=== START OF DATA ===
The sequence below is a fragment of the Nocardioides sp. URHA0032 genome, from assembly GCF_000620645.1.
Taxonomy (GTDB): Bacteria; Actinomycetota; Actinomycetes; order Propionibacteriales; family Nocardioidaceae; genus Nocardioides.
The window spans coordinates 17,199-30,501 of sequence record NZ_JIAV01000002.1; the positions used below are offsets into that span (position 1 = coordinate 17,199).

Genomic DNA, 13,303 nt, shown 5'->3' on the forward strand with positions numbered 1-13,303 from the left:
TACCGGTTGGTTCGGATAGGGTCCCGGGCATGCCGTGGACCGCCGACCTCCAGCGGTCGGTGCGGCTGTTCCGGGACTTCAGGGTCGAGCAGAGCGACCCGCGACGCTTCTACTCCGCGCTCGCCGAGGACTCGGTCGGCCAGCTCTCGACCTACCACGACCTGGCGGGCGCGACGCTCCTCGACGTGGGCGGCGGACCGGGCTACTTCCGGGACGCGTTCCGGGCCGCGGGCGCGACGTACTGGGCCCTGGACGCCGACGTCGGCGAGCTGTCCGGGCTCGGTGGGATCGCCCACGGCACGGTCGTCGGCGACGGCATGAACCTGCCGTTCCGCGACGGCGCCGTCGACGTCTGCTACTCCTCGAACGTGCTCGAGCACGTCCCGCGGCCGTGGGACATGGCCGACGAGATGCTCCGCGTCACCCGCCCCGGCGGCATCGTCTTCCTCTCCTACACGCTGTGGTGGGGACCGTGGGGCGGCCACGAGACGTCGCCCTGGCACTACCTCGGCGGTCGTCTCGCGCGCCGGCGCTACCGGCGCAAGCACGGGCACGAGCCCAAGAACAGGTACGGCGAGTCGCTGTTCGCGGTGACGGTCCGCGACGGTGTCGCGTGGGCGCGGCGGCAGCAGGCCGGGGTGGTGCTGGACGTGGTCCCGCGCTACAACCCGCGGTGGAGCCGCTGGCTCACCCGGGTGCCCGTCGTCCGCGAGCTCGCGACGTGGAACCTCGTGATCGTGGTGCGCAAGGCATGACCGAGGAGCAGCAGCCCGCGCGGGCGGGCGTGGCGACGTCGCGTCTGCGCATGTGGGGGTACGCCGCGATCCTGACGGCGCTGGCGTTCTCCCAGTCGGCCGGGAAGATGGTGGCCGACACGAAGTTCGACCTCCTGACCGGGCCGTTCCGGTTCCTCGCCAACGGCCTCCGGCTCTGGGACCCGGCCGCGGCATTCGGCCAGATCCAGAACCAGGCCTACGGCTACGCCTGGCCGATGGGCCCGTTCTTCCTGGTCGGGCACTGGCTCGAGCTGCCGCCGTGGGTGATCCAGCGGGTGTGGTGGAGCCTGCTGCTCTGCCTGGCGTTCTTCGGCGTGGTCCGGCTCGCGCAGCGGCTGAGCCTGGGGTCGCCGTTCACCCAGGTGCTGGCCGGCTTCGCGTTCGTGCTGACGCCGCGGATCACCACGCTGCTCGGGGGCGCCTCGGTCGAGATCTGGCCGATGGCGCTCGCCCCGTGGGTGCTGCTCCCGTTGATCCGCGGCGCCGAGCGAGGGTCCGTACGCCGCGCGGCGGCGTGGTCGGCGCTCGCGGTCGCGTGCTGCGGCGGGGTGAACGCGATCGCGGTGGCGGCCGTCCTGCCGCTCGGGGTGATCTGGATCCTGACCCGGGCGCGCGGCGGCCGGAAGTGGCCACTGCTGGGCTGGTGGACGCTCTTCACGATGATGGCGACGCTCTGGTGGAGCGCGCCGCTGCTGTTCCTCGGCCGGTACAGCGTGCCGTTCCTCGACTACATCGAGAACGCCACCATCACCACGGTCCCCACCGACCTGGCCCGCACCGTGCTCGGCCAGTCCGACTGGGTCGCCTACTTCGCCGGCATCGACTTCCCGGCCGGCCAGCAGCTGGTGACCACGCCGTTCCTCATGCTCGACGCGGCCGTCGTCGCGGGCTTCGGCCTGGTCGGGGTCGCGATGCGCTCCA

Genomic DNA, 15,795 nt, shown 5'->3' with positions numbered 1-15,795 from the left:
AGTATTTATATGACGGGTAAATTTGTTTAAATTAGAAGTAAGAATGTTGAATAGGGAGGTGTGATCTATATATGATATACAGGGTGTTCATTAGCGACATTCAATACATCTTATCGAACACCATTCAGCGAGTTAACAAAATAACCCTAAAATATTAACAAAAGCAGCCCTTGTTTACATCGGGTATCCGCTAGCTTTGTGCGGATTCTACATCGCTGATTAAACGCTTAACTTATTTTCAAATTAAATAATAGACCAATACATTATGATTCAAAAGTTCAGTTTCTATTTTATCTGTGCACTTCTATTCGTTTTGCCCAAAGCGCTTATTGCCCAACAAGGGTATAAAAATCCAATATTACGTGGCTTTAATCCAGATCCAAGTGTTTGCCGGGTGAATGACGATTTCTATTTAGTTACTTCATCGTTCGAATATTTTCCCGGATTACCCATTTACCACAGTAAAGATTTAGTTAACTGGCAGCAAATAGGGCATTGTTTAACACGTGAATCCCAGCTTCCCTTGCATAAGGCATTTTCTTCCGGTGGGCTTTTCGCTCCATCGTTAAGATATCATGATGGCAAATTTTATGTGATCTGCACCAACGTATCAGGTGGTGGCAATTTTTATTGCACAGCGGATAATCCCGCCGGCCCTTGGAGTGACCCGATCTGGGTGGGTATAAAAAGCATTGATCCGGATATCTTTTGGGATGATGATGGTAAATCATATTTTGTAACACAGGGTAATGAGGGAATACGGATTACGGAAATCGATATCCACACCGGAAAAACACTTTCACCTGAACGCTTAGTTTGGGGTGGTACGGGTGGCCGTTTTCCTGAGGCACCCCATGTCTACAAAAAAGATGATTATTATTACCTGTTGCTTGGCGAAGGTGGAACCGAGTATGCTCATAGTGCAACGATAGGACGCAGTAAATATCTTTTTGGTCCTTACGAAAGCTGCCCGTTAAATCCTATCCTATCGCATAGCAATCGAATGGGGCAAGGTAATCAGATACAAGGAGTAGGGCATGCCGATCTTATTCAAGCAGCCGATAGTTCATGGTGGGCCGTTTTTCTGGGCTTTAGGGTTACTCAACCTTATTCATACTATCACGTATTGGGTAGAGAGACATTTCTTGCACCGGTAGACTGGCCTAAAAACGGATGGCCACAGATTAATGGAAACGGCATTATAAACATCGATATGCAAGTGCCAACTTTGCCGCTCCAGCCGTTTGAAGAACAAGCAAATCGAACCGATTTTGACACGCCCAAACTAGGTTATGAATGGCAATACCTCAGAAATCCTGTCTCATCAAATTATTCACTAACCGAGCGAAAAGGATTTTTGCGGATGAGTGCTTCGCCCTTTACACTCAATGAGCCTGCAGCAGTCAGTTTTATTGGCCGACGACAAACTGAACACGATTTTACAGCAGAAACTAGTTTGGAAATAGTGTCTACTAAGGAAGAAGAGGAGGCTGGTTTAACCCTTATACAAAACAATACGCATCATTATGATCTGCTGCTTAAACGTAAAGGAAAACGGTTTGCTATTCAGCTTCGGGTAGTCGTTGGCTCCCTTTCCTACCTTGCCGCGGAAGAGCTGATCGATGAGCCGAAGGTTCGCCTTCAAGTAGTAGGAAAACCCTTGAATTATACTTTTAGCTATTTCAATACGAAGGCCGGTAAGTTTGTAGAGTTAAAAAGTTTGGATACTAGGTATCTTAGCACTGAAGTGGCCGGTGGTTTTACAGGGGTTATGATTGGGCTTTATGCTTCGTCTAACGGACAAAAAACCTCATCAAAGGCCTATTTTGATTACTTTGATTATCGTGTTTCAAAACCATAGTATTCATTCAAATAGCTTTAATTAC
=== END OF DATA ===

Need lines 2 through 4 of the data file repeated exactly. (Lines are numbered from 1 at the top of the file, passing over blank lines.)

Taxonomy (GTDB): Bacteria; Actinomycetota; Actinomycetes; order Propionibacteriales; family Nocardioidaceae; genus Nocardioides.
The window spans coordinates 17,199-30,501 of sequence record NZ_JIAV01000002.1; the positions used below are offsets into that span (position 1 = coordinate 17,199).

Genomic DNA, 13,303 nt, shown 5'->3' on the forward strand with positions numbered 1-13,303 from the left: